Hands down, Filipino food is the most unique cuisine in the Philippines. You could spend a lifetime exploring the street stalls of this 4,000-island archipelago and not taste everything that the Philippines has to offer.
From live monkey brains to fertilized eggs, Filipino cuisine has filled the food rumor mill for some time.
Why is this? The Philippines have been under the rule of pretty much everyone in the world at some point. Not really, but close. Spain called it there’s for awhile, the Chinese too, even the USA. Every country that colonized the Philippines left a food footprint on its cuisine, which has been meshed and melded into a wickedly interesting food world today.
The most common ingredients that have made their way into the foods of the varying islands of the country are a sugarcane derived vinegar, coconut, bananas/plantains, and pork pork pork pork. The dishes are unique and are often hard to determine the ingredients that make them up. Here are a few main dishes that you should try when you venture to the Philippines.
Typically a pork derived dish, it can also be made with the meat of the day, and is simmered in a pot for a looooong time with vinegar, bay leaves, garlic and salt & pepper. Somehow this seemingly simple concoction forms a flavor orgasm unlike anything you’ve ever experienced. Every family matriarch has her claimed, “best” varietal so be careful who you say has the best Adobo when sitting down to dinner.
Pancit is a noodle dish that has many varieties. Bihon which is made of very thin rice noodles fried with soy sauce, meat and citrus. Sotangon is made with cellophane noodles, chicken broth, mushrooms and chicken. A thicker noodle and thicker golden shrimp sauce make up Palabok.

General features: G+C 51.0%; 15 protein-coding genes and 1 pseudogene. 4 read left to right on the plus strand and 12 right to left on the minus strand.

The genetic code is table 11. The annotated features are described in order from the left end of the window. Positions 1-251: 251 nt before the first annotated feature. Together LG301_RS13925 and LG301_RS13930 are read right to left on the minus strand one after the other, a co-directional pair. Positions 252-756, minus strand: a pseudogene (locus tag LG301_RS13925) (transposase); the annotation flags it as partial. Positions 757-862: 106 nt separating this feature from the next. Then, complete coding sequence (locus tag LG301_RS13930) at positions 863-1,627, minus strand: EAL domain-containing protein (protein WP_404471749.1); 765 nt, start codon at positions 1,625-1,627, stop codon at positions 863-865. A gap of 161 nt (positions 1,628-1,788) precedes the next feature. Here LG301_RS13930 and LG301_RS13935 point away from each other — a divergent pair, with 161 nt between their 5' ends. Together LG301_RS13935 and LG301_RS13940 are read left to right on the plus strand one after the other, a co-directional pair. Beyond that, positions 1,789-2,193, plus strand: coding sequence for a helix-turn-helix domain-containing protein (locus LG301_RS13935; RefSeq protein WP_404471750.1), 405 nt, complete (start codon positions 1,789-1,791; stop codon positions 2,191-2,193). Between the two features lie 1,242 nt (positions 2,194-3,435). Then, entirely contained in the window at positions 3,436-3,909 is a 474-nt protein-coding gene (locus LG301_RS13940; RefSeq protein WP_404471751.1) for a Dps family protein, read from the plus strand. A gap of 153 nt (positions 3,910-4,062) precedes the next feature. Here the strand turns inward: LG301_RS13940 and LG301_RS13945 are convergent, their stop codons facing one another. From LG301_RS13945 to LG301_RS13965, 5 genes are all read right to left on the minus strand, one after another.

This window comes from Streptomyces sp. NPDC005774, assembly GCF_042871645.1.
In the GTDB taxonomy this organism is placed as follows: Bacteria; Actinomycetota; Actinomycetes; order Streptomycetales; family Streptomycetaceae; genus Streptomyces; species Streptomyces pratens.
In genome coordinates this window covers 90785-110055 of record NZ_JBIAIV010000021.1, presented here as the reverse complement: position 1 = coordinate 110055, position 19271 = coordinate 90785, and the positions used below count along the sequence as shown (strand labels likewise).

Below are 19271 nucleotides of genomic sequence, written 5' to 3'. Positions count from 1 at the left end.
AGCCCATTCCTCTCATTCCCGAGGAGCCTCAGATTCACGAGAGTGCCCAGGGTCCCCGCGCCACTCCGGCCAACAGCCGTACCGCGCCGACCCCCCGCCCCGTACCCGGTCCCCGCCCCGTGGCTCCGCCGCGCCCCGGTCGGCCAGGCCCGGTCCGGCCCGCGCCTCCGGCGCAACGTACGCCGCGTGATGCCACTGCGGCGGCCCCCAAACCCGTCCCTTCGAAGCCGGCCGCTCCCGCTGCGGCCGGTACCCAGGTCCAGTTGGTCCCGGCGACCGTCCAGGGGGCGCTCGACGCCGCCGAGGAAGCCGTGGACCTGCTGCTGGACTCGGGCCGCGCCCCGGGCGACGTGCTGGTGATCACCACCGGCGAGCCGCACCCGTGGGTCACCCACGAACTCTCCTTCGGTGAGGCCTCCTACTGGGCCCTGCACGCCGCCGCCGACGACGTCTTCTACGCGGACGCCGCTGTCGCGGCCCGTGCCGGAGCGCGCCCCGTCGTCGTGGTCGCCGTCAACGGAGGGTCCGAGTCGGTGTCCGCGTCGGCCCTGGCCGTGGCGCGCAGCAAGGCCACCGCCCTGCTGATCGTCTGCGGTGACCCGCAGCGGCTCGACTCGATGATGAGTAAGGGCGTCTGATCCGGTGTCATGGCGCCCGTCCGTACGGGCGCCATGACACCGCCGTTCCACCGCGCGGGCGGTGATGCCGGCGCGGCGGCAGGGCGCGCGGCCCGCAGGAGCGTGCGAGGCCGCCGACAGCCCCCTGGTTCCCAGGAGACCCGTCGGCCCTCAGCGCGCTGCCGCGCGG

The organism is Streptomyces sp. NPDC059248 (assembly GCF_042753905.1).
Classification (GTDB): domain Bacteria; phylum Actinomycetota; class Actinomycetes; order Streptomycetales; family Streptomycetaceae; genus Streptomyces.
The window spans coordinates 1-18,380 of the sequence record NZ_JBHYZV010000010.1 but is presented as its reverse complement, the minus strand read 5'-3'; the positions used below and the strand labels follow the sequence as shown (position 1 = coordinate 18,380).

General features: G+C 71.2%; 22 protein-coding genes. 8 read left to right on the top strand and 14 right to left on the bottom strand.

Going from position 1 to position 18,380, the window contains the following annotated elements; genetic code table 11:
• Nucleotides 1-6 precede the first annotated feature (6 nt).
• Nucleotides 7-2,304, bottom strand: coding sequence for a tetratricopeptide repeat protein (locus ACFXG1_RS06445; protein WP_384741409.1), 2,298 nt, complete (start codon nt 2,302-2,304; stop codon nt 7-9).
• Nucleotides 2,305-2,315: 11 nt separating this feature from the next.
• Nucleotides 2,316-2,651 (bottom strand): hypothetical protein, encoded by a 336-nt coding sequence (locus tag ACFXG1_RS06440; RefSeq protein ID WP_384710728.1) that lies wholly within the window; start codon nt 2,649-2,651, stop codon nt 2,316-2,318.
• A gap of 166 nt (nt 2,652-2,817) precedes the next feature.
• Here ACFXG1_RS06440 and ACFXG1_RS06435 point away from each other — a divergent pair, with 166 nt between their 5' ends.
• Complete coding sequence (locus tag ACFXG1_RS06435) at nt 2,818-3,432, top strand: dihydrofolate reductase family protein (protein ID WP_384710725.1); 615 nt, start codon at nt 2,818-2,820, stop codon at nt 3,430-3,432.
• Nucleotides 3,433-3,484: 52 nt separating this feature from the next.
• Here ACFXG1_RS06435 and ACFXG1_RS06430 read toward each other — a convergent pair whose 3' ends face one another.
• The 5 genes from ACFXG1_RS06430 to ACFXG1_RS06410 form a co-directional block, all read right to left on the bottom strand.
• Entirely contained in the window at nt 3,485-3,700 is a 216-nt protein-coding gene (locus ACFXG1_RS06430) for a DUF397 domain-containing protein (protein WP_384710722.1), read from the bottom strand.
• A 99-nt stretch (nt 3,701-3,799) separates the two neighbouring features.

My all time favorite dish in the Philippines, that I’ve tried, is Kinilaw. It’s the Filipino version of ceviche. Milkfish is typically pickled with vinegar and/or calamansi (small lime/orange like fruit).
This whole-roasted suckling pig is the stem of many dishes in Filipino cuisine. From pork belly all the way to deep-fried pork knuckles, every ounce of the pig is accounted for in this cuisine. Stay away from Sisig if you’re faint at heart when it comes to body parts, it’s a hash of sorts with the pig’s cheeks, snout, ears, and organs tossed with citrus and spices.
This veggie stew can hold its own in a country full of meat. Eggplant, string beans and bitter melon are typically stewed with coconut milk and flavored with bagoong.
The BBQ-ed chicken to end all BBQ-ed chicken. True story, I was in Puerto Princessa for probably 5 days total and ate this every single day I was there. It’s that good. The chicken is marinated in lemongrass, calamansi, salt, pepper, garlic and achuette oil (a Mexican oil derived from the Annatto seeds). It’s typically served with garlic rice and an orange oil drizzle to make you melt.
An oxtail stew with a ground toasted rice and crushed peanut sauce. This is one of those that starts arguments in families debating about whose is best.
This is a throw everything in the pot kind of sour stew. Typically made of prawns, fish, pork and beef thrown together with tamarind, kamias, and tomatoes. Rice is always served on the side and sometimes veggies like string beans or taro root also accompany it.
If you are a fiend for frog legs, try this frog dish on steroids. Filipinos take a whole frog and stuff it with minced pork and then deep-fry it.
Definitely not for the faint of heart, but an infamously famous Filipino dish is the balut. This is a 17-day-old duck embryo. It’s boiled, and served with salt and vinegar. Grab a beer to wash this scrumptious morsel down.
Probably one of the most iconic desserts in the world. This thing is a monster and is picking up traction as a hipster dish across the world. Traditionally, Halo-Halo is made of shaved ice, leche flan, gulaman, ube, banana, kaong, beans and garbanzos, milk and a scoop of ube ice cream. Everything from sprinkles to corn flakes have made their way onto this colorful dessert.